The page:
Ain’t No Mo’ (Photo: Joan Marcus)

Ain’t No Mo’ speaks with refreshing frankness. It engages directly with the post-Obama reality and how nothing has changed for Black people in America. Even the former President will be aboard this flight (“Yes, bitch, we found him!”). The faux baby mamas scene, while played for laughs that get increasingly uncomfortable, is rooted in real cultural appropriation and offers a demonstration of white tears. The show tackles police violence, abortion, and prison too.

Some scenes are stronger than others and it does not always feel seamless. Yet, it the whole is stronger than its parts. And even if it is dealing in touchy, difficult subjects there is so much humor you might not dwell on them. It’s in the processing of it’s aftermath that I felt the immense weight of what it was saying.

It also would not work but for these actors—Fedna Jaquet, Marchánt Davis, Shannon Matesky, Ebony Marshall-Oliver, Crystal Lucas-Perry—who juggle an inordinate number of characters with specific gestures, accents, and mannerisms.

In one shining example, Lucas-Perry as “Black” has a wild and overstuffed monologue where she performs an array of Black identities (“As in tell you ‘What we gone do’, black. As in tell you ‘what we not gone do”, black. As in clap my hands on ev-e-ry syll-a-ble, black. As in Claire Huxtable, black. As in Damn Damn Damn, black. As in Harriet Tubman, black. As in shut up before I give yo ass sumn to cry about, black. As in They Call Me Mr. Tibbs, black.”). She changes her delivery on every line with precision. I’d also mention Ebony Marshall-Oliver who holds and has to swallow some bullshit in the baby mamas scene. Watching her struggle with what she is dealing with is so carefully executed.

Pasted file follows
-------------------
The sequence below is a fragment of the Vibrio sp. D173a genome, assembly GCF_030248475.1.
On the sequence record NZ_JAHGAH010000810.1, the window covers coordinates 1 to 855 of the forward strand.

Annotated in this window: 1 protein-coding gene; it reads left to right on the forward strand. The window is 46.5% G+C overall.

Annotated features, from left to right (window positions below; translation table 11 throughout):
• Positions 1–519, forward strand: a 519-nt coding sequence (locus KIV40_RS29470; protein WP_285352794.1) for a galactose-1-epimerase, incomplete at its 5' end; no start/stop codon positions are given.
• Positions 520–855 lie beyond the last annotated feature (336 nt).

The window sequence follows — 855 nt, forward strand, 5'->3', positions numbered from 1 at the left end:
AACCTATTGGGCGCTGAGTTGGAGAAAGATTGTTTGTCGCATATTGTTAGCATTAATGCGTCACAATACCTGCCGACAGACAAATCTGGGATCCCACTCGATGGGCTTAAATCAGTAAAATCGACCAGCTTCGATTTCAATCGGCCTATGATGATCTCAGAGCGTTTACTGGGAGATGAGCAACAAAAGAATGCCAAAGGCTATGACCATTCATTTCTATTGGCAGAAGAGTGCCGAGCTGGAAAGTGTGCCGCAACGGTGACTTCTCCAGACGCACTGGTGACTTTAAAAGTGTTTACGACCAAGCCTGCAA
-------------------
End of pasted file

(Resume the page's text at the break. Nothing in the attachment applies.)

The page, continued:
I know there is a tiresome binary of discussing Black pain versus Black joy (one I have fallen victim too). This show manages to skirt all that by shoving that limited frame out much further. This is about Blackness in America. That is not a small thing. As the show points out, that involves a complicated history, a deep impact on American culture, and a continued fight to be seen as equal. But it is also people—funny, sad, wounded, loving, fed-up, and holding it together. As they always have.

Nicole Serratore

Nicole Serratore writes about theater for Variety, The Stage, American Theatre magazine, and TDF Stages. She previously wrote for the Village Voice and Flavorpill. She was a co-host and co-producer of the Maxamoo theater podcast. She is a member of the Drama Desk and Outer Critics Circle.

Review: Ain’t No Mo’ at the Belasco Theatre Show Info

Produced by Lee Daniels

Directed by Stevie Walker-Webb

Written by Jordan E. Cooper

Scenic Design Scott Pask (scenic design), Emilio Sosa (costume design)

Lighting Design Adam Honoré

Sound Design Jonathan Deans & Taylor Williams

Cast includes Jordan E. Cooper, Fedna Jacquet, Marchánt Davis, Shannon Matesky, Ebony Marshall-Oliver and Crystal Lucas-Perry.